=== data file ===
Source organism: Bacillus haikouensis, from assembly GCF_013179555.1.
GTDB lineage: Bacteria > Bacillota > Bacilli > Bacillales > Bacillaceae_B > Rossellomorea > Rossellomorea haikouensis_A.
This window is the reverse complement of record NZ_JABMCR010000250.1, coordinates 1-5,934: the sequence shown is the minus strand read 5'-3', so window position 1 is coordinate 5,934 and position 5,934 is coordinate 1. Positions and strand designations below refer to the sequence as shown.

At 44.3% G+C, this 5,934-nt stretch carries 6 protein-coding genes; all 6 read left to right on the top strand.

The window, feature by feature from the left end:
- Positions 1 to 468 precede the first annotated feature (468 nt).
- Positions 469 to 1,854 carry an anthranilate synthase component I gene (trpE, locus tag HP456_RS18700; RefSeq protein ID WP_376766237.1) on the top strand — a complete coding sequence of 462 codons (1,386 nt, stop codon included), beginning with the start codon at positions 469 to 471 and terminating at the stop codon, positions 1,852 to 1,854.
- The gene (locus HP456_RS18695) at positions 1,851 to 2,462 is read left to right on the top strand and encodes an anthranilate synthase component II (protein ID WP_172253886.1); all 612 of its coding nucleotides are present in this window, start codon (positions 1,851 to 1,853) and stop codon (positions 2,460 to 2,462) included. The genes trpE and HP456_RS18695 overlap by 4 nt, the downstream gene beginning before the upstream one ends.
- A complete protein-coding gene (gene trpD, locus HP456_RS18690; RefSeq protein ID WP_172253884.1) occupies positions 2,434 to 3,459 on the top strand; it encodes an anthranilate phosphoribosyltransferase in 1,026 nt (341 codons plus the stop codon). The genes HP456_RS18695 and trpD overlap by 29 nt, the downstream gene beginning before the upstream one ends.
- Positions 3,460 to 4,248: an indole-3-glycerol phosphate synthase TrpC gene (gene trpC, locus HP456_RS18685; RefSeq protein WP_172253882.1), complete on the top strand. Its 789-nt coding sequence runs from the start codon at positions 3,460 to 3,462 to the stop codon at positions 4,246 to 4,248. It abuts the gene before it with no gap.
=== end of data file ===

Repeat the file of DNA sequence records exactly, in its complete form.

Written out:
Source organism: Bacillus haikouensis, from assembly GCF_013179555.1.
GTDB lineage: Bacteria > Bacillota > Bacilli > Bacillales > Bacillaceae_B > Rossellomorea > Rossellomorea haikouensis_A.
This window is the reverse complement of record NZ_JABMCR010000250.1, coordinates 1-5,934: the sequence shown is the minus strand read 5'-3', so window position 1 is coordinate 5,934 and position 5,934 is coordinate 1. Positions and strand designations below refer to the sequence as shown.

At 44.3% G+C, this 5,934-nt stretch carries 6 protein-coding genes; all 6 read left to right on the top strand.

The window, feature by feature from the left end:
- Positions 1 to 468 precede the first annotated feature (468 nt).
- Positions 469 to 1,854 carry an anthranilate synthase component I gene (trpE, locus tag HP456_RS18700; RefSeq protein ID WP_376766237.1) on the top strand — a complete coding sequence of 462 codons (1,386 nt, stop codon included), beginning with the start codon at positions 469 to 471 and terminating at the stop codon, positions 1,852 to 1,854.
- The gene (locus HP456_RS18695) at positions 1,851 to 2,462 is read left to right on the top strand and encodes an anthranilate synthase component II (protein ID WP_172253886.1); all 612 of its coding nucleotides are present in this window, start codon (positions 1,851 to 1,853) and stop codon (positions 2,460 to 2,462) included. The genes trpE and HP456_RS18695 overlap by 4 nt, the downstream gene beginning before the upstream one ends.
- A complete protein-coding gene (gene trpD, locus HP456_RS18690; RefSeq protein ID WP_172253884.1) occupies positions 2,434 to 3,459 on the top strand; it encodes an anthranilate phosphoribosyltransferase in 1,026 nt (341 codons plus the stop codon). The genes HP456_RS18695 and trpD overlap by 29 nt, the downstream gene beginning before the upstream one ends.
- Positions 3,460 to 4,248: an indole-3-glycerol phosphate synthase TrpC gene (gene trpC, locus HP456_RS18685; RefSeq protein WP_172253882.1), complete on the top strand. Its 789-nt coding sequence runs from the start codon at positions 3,460 to 3,462 to the stop codon at positions 4,246 to 4,248. It abuts the gene before it with no gap.